(LAS VEGAS) Google co-founder Larry Page used a good part of his keynote to argue for the standardization of power adapters, audio and video and formats to support interoperability in the consumer electronics industry. Accordingly to Larry, who could have devoted the entire 60 minutes to shilling his stock, this will lead to greater development of technologies that no one can even imagine at this point in time.
He also took time to mention that only 15% of the world is currently online. He used as image to show the number of Google queries emanating from different countries, pointing out the lack of activity coming from Africa, which he called sad, and acknowledged as something we nee to change. He plugged Nick Negroponte’s philanthropic efforts to change that with a $100 laptop.
Then he announced their latest offering, Google Pack. According to Page, the software is not invasive upon installation, like so many other offerings that step on their predecessors when installed.
Finally, he says he’s going to announce something even bigger, and the screen we’re watching the keynote on in the press tent goes blank, and the following message appears on the screen:
Due to the proprietary nature of the content in this presentation we must temporarily suspend the video and audio portion of this broadcast.
Normal transmission will resume in a few moments. And there’s a consumer electronics association logo in the lower right hand corner of the screen. I”m assuming he’s announcing Google Video Marketplace, based on the most current press release they have on their site.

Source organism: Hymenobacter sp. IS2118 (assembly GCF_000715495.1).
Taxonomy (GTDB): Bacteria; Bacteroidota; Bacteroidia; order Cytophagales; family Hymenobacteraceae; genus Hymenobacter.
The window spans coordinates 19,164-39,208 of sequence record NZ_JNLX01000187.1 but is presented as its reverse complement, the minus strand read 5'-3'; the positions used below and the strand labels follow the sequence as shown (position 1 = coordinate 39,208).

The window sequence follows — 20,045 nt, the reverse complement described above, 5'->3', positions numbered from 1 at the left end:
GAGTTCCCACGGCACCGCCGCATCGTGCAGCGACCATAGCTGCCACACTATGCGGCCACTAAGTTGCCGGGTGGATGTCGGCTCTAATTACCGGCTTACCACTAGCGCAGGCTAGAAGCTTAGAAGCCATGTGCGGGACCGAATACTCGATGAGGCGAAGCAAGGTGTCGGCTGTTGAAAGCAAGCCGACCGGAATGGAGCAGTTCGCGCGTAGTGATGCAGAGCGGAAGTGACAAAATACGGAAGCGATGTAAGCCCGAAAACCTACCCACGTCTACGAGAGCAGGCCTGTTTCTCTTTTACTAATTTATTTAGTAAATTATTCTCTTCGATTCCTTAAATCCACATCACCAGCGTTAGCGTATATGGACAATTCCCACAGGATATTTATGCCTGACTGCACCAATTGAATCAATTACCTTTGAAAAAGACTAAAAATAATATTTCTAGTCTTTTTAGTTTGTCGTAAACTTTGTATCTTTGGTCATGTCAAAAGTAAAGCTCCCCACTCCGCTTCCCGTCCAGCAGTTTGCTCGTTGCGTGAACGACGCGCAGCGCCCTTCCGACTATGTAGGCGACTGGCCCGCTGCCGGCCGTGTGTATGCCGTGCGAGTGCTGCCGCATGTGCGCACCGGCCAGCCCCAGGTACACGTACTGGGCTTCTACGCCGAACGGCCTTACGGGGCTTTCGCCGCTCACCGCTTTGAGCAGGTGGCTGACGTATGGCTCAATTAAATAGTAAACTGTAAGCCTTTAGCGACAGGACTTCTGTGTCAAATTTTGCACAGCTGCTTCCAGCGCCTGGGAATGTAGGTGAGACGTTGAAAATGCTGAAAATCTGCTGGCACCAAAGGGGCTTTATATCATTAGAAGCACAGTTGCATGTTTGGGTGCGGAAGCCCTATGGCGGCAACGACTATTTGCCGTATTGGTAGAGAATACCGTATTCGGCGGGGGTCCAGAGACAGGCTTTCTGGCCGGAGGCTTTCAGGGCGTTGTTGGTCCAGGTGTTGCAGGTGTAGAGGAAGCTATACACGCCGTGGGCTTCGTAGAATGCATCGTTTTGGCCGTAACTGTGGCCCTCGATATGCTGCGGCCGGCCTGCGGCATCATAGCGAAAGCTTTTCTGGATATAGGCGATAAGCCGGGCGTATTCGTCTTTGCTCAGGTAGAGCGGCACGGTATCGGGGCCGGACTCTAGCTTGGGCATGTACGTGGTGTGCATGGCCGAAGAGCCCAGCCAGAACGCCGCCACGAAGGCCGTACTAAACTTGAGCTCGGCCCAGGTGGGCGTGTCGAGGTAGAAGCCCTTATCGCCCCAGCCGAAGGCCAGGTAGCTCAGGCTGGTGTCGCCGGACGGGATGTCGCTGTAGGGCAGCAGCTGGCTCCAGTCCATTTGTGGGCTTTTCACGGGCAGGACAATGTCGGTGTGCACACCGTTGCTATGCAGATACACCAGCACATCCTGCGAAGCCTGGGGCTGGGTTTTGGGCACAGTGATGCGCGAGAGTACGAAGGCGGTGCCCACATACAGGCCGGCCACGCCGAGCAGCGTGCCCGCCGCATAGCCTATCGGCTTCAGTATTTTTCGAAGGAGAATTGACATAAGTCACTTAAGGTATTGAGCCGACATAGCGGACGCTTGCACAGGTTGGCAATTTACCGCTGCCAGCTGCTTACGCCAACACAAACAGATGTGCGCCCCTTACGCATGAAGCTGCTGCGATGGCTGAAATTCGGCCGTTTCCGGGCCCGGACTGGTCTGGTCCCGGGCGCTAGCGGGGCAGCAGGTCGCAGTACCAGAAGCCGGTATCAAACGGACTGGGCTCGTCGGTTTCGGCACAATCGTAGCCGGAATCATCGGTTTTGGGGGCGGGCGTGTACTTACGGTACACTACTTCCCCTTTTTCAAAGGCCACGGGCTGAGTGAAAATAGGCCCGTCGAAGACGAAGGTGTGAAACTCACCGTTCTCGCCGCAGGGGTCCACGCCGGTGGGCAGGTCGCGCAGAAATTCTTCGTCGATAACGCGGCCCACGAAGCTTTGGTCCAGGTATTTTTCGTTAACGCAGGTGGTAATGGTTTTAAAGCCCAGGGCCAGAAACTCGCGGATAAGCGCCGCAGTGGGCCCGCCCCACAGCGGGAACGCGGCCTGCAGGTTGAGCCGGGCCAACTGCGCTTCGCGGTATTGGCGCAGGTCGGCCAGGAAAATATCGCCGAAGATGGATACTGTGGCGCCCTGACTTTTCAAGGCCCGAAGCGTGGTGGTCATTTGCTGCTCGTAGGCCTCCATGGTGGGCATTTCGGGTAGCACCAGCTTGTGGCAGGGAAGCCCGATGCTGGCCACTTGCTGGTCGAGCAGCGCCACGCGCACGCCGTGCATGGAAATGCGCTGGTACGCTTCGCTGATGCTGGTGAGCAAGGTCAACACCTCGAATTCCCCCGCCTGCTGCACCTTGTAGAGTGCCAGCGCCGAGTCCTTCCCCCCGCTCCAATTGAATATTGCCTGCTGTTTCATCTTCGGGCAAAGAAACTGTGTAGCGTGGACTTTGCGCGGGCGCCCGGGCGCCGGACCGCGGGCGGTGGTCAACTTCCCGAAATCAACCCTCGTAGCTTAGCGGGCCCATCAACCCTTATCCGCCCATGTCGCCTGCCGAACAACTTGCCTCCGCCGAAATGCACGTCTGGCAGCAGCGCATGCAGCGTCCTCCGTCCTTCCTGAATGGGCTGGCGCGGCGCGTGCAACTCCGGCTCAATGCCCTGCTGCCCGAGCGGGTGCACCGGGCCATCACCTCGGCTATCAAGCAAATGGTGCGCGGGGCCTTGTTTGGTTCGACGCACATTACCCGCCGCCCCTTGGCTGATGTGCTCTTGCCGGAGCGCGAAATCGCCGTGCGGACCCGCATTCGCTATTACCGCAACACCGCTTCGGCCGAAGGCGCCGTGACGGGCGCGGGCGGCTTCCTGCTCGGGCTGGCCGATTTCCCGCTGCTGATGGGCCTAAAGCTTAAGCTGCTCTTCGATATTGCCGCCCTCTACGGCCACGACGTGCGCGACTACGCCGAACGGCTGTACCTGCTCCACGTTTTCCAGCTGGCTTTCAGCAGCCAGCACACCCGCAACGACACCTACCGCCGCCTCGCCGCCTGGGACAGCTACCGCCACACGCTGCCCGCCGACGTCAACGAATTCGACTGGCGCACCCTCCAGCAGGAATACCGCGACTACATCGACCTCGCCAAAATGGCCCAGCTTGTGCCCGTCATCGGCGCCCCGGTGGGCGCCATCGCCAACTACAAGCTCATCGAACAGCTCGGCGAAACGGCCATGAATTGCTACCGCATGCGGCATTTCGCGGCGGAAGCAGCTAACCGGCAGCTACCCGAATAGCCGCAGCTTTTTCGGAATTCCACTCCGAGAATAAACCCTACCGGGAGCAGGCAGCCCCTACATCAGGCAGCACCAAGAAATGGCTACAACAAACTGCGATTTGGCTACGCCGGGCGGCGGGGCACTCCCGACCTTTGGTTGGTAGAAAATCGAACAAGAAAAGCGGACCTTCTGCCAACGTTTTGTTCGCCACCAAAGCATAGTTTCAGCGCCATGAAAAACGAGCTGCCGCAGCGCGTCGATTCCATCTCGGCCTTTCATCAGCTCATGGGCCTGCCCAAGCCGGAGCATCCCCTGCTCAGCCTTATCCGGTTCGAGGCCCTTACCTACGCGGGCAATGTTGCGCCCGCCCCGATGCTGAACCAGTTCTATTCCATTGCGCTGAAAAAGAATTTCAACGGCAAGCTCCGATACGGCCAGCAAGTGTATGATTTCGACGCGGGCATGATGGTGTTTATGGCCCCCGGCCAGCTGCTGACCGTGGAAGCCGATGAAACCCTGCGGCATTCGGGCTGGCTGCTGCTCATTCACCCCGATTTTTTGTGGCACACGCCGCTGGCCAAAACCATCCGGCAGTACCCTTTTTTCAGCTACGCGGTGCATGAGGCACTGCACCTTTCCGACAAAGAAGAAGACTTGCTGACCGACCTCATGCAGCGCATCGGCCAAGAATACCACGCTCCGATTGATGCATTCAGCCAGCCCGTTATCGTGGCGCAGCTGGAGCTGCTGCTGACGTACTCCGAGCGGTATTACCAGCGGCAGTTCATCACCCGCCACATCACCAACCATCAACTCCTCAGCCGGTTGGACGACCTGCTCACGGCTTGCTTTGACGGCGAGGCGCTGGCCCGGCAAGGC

It would be interesting to know the discussion that proceeded this interruption. The message the suspension sends is:
1. Google doesn’t have good relationships with the studios, so they couldn’t get clearance.
2. Yahoo! flexed its muscles and got CES to shut off Google’s feed during this portion of the keynote, since are competing directly against Google with Yahoo! Go.
The feed just switched on, and I was right, they were launching Google Video. But the interruption lingers, sending the message that restricted access to content in situations like this is ornerious and unnecessary.
Page also demoed Google Video store, which makes it possible for content owners to sell their own original video content. And they’ve got the NBA and Charlie Rose signed up already.
And CBS too. Les Moonves is on stage blowing his horn right now.
At the end of the keynote, Robin Williams comes out to moderate, and the screen goes blank again, with the same annoying message.
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